Dying, the narrator writes down his observations on a futuristic form of recording paper. He describes how in his last moments he has developed a feeling of kinship with the lizardmen, and pleads with his superiors to leave Venus, the lizardmen, and the crystals alone, as they hold mysteries humanity cannot begin to grasp, and mankind does not really need to exploit them.
The narrator's testimony, along with his body, are soon recovered by a search party, who discover an additional exit just behind the ground where Stanfield died, which the prospector has missed when attempting to map out the maze. However, his dying pleas for humanity to leave Venus alone are dismissed by his employers as unfortunate dementia caused by his desperate situation, and instead the crystal mining company decides to use draconian measures to annihilate the lizardmen completely.
The name of the story's main character, Kenton J. Stanfield, closely resembles that of its co-author, Kenneth J. Sterling.
Eryx, or the Erycinian Highland, is a vast plateau on Venus. Unlike the actual planet, Lovecraft's Venus has a tropical climate and is filled with lush, swampy jungles, though its atmosphere is poisonous to humans, while at the same time not so dangerous as to require hermetically sealed space suits.
The references in the story to "wriggling akmans" and "efjeh-weeds" are believed to be jokes aimed at Forrest J. Ackerman, a correspondent with whom Lovecraft feuded over Ackerman's criticism of a Clark Ashton Smith story.
The story contains several other in-jokes, including references to "farnoth flies" (for Weird Tales editor Farnsworth Wright) and "ugrats" (derived from "Hugo the Rat", Lovecraft's unaffectionate nickname for Wonder Stories editor Hugo Gernsback).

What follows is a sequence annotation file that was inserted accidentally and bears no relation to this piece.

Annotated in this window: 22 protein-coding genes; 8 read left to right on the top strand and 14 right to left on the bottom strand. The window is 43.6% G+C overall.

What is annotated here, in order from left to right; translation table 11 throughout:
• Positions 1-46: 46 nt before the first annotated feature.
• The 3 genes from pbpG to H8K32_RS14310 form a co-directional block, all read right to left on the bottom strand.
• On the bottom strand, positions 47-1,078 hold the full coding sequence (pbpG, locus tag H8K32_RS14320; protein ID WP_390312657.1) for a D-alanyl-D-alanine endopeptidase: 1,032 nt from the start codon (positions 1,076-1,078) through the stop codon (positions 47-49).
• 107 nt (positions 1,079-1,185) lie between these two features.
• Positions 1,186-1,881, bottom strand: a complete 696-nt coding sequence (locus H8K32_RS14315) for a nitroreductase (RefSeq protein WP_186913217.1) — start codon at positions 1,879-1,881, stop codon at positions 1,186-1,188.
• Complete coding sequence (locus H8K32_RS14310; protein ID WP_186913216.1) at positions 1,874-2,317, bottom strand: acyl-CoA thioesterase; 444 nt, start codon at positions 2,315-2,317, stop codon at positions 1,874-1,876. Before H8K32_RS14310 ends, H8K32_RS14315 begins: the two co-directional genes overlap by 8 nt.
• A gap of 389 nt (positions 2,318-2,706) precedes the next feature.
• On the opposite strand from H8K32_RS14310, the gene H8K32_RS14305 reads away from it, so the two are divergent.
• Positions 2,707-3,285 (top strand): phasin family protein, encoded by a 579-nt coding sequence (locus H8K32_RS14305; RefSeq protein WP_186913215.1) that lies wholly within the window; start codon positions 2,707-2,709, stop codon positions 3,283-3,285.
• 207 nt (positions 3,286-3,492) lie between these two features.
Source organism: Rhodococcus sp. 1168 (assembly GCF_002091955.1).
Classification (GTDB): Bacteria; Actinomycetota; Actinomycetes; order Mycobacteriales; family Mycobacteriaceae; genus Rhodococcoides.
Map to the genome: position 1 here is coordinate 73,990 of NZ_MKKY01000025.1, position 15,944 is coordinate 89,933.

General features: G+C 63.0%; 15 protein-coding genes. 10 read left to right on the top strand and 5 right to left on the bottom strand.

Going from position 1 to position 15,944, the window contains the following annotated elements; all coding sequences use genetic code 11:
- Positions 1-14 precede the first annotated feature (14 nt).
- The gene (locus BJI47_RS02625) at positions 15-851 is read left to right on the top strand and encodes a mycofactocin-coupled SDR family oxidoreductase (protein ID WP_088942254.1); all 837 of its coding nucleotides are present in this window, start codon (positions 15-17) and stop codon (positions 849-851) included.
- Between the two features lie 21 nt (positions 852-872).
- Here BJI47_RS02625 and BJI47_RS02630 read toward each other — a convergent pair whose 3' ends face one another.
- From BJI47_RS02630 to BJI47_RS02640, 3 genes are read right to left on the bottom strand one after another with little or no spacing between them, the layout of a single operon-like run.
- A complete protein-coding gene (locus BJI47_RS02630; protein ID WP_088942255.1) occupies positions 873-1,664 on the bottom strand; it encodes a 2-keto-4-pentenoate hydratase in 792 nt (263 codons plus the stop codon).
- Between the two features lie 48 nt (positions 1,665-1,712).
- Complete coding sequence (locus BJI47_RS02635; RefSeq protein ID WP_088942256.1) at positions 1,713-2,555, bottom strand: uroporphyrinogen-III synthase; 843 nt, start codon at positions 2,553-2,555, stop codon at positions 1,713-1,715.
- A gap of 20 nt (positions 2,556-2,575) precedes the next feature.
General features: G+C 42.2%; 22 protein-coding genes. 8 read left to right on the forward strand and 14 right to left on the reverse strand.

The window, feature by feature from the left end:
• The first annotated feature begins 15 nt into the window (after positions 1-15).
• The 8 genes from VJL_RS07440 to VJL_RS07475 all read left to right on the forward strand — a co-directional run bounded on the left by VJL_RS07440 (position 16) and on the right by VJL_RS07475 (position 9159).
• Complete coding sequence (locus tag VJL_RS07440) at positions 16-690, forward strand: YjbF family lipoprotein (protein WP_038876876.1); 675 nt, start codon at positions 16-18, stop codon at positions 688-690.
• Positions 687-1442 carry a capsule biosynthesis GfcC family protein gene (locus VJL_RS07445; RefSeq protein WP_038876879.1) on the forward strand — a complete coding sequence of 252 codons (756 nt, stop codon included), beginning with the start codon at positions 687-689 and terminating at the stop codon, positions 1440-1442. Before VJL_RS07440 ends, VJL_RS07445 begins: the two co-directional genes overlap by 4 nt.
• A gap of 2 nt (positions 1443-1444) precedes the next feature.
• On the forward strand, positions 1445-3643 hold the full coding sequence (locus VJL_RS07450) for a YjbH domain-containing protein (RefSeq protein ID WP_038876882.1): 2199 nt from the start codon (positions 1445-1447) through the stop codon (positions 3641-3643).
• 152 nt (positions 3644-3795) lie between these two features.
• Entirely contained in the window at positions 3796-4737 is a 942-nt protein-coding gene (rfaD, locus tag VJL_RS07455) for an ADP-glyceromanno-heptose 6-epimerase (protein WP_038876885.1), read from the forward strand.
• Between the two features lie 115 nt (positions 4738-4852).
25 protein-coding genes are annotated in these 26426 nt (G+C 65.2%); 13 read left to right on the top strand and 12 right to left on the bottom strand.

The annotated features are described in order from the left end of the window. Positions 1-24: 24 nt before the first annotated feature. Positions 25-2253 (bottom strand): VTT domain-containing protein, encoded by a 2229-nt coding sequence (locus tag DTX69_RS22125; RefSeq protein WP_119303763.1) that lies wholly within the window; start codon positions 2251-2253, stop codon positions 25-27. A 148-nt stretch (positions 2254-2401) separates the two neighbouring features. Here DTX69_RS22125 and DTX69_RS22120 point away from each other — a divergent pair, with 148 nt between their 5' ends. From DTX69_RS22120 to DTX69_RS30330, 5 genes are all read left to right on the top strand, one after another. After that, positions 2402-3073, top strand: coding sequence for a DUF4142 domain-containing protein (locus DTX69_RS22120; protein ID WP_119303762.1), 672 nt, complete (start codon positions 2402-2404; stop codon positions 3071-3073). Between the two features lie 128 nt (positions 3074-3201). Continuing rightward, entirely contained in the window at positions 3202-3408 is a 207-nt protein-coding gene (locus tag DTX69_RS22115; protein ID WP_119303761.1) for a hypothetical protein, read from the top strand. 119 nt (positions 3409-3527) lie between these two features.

Contemporary counterculture author and occultist Victor Cypert, on the website for the rock band Tool, has pointed to a passage from the story as a possible origin for the number "4:20" being code for smoking marijuana:
Although everything was spinning perilously, I tried to start in the right direction and hack my way ahead. My route must have been far from straight, for it seemed hours before I was free of the mirage-plant's pervasive influence. Gradually the dancing lights began to disappear, and the shimmering spectral scenery began to assume the aspect of solidity. When I did get wholly clear I looked at my watch and was astonished to find the time was only 4:20. Though eternities had seemed to pass, the whole experience could have consumed little more than a half-hour.
- Lovecraft, H.P.; Sterling, Kenneth J. "In the Walls of Eryx". SpaceWesterns.com. Retrieved April 25, 2014.
- Joshi and Schultz, p. 126.
- Joshi and Schultz, p. 127.
- Joshi and Schultz, p. 1.
- "Reclaiming, Reprogramming, & Repossession", by Victor T. Cypert, ToolNews, April 2002.
- Lovecraft, Howard P.; Kenneth Sterling (1986) . "In the Walls of Eryx". In S. T. Joshi. Dagon and Other Macabre Tales (9th corrected printing ed.). Sauk City, WI: Arkham House. ISBN 0-87054-039-4. Definitive version.
- S. T. Joshi and David E. Schultz, An H. P. Lovecraft Encyclopedia.
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- In the Walls of Eryx by H.P. Lovecraft & Kenneth Sterling
- Toolband.com Newsletter featuring 4:20 theory